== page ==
The Soliloquy of Harold Callahan
My thanks to former colleague Alan Dawson for alerting me to a scene from the Clint Eastwood film Sudden Impact which may throw some light on the hot dog and ketchup debate which featured in last week's column.
San Francisco Inspector Callahan (aka Dirty Harry) is inspecting the grotesque remains of a body on a beach. A detective who is eating a hot dog says to Callahan:
"Don't tell me this shit is getting to you. Not Harry Callahan. Say it ain't so."
Dirty Harry's response, which Alan has dubbed "The Soliloquy of Harold Callahan", is as follows:
"No, this stuff isn't getting to me. Shootings, knifings, beatings, old ladies getting bashed for social security checks, teachers being thrown out of windows, no that doesn't bother me a bit.
"Or this job, wading through the scum of the city.
"Being swept away by bigger and bigger waves of corruption and red tape.
"That doesn't bother me. You know what does? You know what makes me sick to the stomach?
"Watching you stuff your face with hot dogs. Nobody, I mean nobody, puts ketchup on a hot dog."
Well, after that sound advice, looks like ketchup is going on the back shelf.
Extremely fast food
Something we could do without are eating contests when people stuff as many hot dogs into their mouth as quickly as they can in a frenzy with bits of sausage and bun falling off. It is all quite distasteful, not to mention messy.
Some years ago I came across the US hot dog eating championships on a TV sports channel and the commentators were really into it as if they were covering the Super Bowl or World Series. There were references to "Major League Eating", "rookies", veteran hot dog stars coming out of retirement and even a pundit assessing each competitor's chances.
This particular contest ended in a photo-finish with the two front-runners consuming 59 hot dogs in 10 minutes. Imagine that. This prompted an "overtime eat-off", or as one commentator put it, a "dog-off". It was hardly surprising the two contestants looked to be on the verge of throwing up. It was enough to put you off hot dogs for life.
Even faster food
If you haven't finished breakfast it might be advisable to skip the following item.
Some of the food-eating records makes you really wonder, what's the point? One fellow made history when he drank a 400g bottle of ketchup through a straw in 33 seconds. A more challenging task awaited a British contestant on Big Breakfast TV who munched his way through 36 cockroaches in one minute. Then there was the fellow on a US show who consumed 94 earthworms in 30 seconds, not to forget the competitor who devoured 12 slugs in two minutes.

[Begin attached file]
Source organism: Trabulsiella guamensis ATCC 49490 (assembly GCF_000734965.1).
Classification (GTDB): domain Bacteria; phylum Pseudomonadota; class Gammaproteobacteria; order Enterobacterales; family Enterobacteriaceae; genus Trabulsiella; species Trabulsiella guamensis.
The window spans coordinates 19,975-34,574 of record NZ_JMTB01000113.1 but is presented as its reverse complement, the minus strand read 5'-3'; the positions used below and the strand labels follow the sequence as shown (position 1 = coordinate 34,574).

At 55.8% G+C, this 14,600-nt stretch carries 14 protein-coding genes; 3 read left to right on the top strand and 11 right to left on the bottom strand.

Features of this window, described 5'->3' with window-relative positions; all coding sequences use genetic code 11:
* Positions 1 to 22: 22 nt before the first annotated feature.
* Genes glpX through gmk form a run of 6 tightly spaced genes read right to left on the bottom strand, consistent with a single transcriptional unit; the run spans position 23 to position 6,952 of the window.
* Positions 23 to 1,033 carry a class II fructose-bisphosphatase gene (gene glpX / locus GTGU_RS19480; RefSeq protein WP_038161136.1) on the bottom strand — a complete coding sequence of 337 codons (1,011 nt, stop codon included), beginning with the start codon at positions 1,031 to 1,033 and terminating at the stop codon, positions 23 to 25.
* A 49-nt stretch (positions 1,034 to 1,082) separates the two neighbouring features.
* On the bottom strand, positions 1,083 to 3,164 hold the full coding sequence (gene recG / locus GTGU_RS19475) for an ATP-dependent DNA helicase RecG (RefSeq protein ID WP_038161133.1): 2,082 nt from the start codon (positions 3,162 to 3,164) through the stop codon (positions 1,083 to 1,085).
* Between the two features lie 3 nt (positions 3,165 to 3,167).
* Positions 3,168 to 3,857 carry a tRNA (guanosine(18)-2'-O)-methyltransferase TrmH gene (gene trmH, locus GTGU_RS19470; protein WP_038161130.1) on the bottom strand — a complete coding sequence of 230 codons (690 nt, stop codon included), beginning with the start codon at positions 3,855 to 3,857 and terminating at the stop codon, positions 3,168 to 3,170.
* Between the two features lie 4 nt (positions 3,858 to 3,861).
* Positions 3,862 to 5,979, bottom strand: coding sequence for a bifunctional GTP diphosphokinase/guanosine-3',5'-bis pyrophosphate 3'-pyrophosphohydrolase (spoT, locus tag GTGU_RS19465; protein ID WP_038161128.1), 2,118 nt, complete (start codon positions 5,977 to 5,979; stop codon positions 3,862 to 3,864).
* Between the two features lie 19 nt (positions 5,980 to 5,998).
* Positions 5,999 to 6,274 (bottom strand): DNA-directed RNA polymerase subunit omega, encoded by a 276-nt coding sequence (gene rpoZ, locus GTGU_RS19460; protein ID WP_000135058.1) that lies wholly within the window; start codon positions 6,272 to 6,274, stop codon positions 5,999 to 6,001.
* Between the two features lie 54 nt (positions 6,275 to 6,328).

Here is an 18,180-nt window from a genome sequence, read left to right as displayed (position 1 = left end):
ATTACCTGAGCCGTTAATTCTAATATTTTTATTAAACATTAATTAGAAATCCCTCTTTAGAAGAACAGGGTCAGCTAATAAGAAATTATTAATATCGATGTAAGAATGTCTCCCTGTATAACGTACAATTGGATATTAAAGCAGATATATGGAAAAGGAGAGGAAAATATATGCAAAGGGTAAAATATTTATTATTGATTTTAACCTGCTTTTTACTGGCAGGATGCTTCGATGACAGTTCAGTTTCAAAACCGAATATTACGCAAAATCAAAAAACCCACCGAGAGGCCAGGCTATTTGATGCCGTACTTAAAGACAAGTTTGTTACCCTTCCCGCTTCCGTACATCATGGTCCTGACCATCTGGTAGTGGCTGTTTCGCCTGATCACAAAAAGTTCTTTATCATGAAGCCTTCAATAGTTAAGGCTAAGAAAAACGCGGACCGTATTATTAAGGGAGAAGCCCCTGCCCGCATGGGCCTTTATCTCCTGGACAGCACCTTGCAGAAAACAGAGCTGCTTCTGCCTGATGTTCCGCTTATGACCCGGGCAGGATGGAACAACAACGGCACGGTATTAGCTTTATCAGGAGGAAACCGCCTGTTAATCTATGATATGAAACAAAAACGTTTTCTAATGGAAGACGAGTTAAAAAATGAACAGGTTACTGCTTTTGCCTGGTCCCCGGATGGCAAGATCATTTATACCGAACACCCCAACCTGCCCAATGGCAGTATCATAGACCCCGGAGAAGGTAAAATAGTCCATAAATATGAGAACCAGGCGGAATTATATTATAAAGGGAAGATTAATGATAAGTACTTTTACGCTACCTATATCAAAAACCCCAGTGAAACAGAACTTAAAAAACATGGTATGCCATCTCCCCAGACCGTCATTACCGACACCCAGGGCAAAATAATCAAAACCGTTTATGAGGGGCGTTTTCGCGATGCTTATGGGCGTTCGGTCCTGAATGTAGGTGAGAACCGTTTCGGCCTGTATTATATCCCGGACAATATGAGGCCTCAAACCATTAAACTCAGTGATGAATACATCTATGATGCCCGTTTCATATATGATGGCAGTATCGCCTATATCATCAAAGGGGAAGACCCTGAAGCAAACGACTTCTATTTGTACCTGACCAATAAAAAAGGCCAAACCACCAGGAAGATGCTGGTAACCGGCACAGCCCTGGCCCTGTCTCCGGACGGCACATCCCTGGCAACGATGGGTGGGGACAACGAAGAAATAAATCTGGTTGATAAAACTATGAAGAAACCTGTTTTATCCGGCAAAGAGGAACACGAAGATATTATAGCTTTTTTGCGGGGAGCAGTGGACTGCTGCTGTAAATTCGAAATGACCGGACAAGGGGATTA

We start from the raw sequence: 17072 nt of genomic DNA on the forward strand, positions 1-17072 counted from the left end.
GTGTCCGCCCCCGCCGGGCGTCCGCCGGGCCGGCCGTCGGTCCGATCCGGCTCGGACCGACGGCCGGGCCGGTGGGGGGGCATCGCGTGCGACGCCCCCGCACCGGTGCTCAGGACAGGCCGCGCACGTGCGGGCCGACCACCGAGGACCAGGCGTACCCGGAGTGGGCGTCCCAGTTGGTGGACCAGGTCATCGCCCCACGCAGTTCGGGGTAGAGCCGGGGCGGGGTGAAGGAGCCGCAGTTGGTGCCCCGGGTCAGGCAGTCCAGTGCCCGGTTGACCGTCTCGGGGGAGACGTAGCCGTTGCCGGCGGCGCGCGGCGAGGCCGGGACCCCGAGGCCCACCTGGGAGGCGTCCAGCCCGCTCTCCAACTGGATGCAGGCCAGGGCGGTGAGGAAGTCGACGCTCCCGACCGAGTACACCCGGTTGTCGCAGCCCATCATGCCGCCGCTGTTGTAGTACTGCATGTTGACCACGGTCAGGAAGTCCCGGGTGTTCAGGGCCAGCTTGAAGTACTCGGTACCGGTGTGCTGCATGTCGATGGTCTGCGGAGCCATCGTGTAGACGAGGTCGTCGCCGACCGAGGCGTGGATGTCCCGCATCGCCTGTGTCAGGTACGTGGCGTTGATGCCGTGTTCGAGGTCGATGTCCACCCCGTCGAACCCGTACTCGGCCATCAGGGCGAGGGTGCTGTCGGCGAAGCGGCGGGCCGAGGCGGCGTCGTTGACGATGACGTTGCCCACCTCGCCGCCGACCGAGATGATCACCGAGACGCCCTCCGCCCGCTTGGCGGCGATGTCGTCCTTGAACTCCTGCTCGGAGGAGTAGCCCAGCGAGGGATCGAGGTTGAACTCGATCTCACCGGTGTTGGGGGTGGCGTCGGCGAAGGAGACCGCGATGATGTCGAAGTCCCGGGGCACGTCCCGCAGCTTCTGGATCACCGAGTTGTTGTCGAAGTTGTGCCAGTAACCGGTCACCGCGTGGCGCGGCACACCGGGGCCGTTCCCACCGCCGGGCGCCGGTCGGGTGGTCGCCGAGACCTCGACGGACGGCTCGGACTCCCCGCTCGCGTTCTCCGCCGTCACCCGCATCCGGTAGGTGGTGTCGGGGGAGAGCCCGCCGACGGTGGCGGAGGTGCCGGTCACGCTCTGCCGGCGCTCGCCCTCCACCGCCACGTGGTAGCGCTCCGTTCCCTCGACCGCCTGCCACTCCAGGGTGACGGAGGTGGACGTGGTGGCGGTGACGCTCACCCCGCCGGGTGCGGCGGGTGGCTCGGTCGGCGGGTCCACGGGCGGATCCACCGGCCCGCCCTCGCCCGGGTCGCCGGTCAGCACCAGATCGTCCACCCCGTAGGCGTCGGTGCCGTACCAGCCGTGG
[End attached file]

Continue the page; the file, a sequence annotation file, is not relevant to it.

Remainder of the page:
For those who like a challenge you can always try to beat the fellow who ate 100 live maggots and celebrated like he had won an Olympic medal.
Some people eat weird food out of choice. The 19th century British geologist William Buckland regularly dined on hedgehog, stewed mole and, oh dear … puppies. He also tried bluebottle flies but admitted they weren't to his taste.
His son, Francis, inherited his father's fanciful gourmet inclinations and when he was at Oxford University invited fellow students around for dinner where they were treated to that mouth-watering dish, mice on toast. On another occasion Frank's guests were served Japanese sea slugs, kangaroo parts and parrot. According to guests the sea slugs resembled the contents of a glue pot. Other dishes included boiled elephant's trunk, rhinoceros pie and earwigs.
Some meals turn out to be a bit livelier than expected. A few years ago a woman in the Netherlands was enjoying her snack in a fast-food restaurant in the Hague when a frog jumped out of her salad halfway through the repast. The lady's response was to "scream the place upside down" which certainly livened the place up.
It seems frogs have a penchant for salads. Not long ago a London housewife sat down to enjoy a salad she had bought at the supermarket. "I opened it up and there were these two big eyes staring at me," recalled the unfortunate woman. This naturally prompted assorted "Hopping Mad" headlines in the London tabloids.
Later she admitted that after the initial shock she actually thought the frog was "rather sweet" and reminded her of Kermit.
She was more fortunate than the lady in San Antonio, Texas who was finishing off her salad when she bit into something "that felt sticky and slimy." She was right, as it turned out to be a dead frog, alarmingly minus one leg. "I think I probably ate it," she said.
Another creature that tends to show up uninvited is the cockroach. I was in a small Sukhumvit pub some years ago when a British tourist discovered a cockroach in her meat pie. The lady understandably gave out a strangled squawk of horror after seeing this creature lying on its back amongst the carrots and gravy.
When confronted by the distraught woman the Geordie proprietor was suitably apologetic explaining that "it had never happened before". He offered another pie minus the cockroach, which she declined. He consoled her with a reassuring "at least it's dead" -- a nice touch I thought.
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Bangkok Post columnist
A long time popular Bangkok Post columnist. In 1994 he won the Ayumongkol Literary Award. For many years he was Sports Editor at the Bangkok Post.
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